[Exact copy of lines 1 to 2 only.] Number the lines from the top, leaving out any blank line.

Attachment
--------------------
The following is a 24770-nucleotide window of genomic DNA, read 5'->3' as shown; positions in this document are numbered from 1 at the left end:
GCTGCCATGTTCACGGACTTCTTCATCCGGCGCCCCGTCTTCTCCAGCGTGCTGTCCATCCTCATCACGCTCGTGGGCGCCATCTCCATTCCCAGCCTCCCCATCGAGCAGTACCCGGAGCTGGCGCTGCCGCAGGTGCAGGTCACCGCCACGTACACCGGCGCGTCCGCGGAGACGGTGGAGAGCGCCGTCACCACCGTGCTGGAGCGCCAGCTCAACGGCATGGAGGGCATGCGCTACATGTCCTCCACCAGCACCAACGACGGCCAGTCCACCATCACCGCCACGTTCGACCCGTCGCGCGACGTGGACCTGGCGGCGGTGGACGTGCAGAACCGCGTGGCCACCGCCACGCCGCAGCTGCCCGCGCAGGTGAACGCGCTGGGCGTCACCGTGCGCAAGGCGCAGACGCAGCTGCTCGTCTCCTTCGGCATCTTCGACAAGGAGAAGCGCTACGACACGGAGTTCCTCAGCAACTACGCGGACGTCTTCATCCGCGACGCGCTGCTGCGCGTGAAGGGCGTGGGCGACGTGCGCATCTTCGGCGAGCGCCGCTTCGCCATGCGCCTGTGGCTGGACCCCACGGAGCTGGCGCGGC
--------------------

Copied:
The following is a 24770-nucleotide window of genomic DNA, read 5'->3' as shown; positions in this document are numbered from 1 at the left end:
GCTGCCATGTTCACGGACTTCTTCATCCGGCGCCCCGTCTTCTCCAGCGTGCTGTCCATCCTCATCACGCTCGTGGGCGCCATCTCCATTCCCAGCCTCCCCATCGAGCAGTACCCGGAGCTGGCGCTGCCGCAGGTGCAGGTCACCGCCACGTACACCGGCGCGTCCGCGGAGACGGTGGAGAGCGCCGTCACCACCGTGCTGGAGCGCCAGCTCAACGGCATGGAGGGCATGCGCTACATGTCCTCCACCAGCACCAACGACGGCCAGTCCACCATCACCGCCACGTTCGACCCGTCGCGCGACGTGGACCTGGCGGCGGTGGACGTGCAGAACCGCGTGGCCACCGCCACGCCGCAGCTGCCCGCGCAGGTGAACGCGCTGGGCGTCACCGTGCGCAAGGCGCAGACGCAGCTGCTCGTCTCCTTCGGCATCTTCGACAAGGAGAAGCGCTACGACACGGAGTTCCTCAGCAACTACGCGGACGTCTTCATCCGCGACGCGCTGCTGCGCGTGAAGGGCGTGGGCGACGTGCGCATCTTCGGCGAGCGCCGCTTCGCCATGCGCCTGTGGCTGGACCCCACGGAGCTGGCGCGGC